President Bush was obviously aware that his final State of the Union Address will shape not just his final year in office but will help to shape his legacy. His speechwriters began work on the speech text in early December (very unusual) and a final draft was ready more than a week ago (unheard of). The President spent a week practicing the speech to set the right tone for the remaining months of his term of office. The result was a confident, articulate and forceful delivery that we have rarely seen from President Bush.
His greatest challenge during the State of the Union address was to be heard above the cultural cacophony in America — fears about an economic recession, the still-simmering anger over the Iraqi war, the uncertainty in both parties over which candidate will get the party’s nomination, the President’s dismal approval ratings, polls that show the public thinks the state of the nation is only fair or poor, and the sense that this President’s time has come and gone.
Fortunately, the pomp and tradition of the annual State of the Union speech gave the President an opportunity to drown out the nation’s negativity about “now” by focusing on the future and what the President called his “sprint to the finish.” His themes — trusting and empowering the American people — were chosen to cement the two contrasting elements of his “compassionate conservatism.” While the repetitive theme became tiresome, it provided the motivation behind his efforts in the coming year to spread freedom and hope, make his economic stimulus package work and continue the progress of the surge in Iraq.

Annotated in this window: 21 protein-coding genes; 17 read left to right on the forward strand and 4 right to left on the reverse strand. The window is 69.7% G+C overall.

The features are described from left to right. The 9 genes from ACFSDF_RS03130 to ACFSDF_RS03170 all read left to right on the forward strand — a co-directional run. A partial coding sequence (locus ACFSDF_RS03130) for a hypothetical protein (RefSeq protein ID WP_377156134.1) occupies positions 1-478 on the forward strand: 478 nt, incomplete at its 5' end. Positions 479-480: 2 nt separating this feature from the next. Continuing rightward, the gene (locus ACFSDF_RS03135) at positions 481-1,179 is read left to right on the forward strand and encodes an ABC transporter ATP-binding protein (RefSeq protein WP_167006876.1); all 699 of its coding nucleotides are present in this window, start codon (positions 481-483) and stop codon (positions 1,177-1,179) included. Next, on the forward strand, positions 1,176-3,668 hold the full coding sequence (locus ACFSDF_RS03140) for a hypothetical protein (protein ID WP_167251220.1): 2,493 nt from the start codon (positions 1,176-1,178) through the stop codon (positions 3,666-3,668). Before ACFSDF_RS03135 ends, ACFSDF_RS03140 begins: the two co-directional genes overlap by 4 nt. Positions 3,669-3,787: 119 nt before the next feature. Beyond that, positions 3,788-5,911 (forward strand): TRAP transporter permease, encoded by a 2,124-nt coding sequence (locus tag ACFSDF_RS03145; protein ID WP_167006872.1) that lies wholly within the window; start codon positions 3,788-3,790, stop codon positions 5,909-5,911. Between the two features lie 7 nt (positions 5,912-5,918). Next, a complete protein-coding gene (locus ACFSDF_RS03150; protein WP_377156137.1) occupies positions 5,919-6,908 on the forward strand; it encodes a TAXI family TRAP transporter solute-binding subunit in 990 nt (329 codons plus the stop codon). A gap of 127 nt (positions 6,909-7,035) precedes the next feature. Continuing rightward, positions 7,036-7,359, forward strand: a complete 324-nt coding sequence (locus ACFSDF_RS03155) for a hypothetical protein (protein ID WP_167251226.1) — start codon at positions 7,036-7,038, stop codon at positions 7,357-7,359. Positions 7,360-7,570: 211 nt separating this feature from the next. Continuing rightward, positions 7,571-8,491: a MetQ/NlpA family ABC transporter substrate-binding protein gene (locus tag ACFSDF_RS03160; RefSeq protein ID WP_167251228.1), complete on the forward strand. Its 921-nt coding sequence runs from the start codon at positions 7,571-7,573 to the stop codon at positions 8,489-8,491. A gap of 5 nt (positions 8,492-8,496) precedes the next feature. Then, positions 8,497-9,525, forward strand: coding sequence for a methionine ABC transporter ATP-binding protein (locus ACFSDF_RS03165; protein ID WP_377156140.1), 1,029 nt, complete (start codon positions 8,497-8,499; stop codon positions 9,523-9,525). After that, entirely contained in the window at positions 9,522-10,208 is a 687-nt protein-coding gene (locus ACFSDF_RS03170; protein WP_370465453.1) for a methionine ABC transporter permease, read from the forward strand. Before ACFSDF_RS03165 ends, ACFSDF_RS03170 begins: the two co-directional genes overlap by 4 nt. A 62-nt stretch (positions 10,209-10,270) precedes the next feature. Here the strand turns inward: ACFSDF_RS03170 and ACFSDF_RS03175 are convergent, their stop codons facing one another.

The language of the speech reinforced the President’s sprint imagery; he used words like “vigorous,” “determined” and “powerful.” There were memorable phrases — in describing his judicial nominees, he said they would “rule by the letter of the law, not the whim of the gavel.” He had humor — the IRS will accept checks and money orders for those who want to pay higher taxes. He countered the prevailing notion that the nation is in recession — jobs increased a record 52 straight months; the problem is more inflation than recession.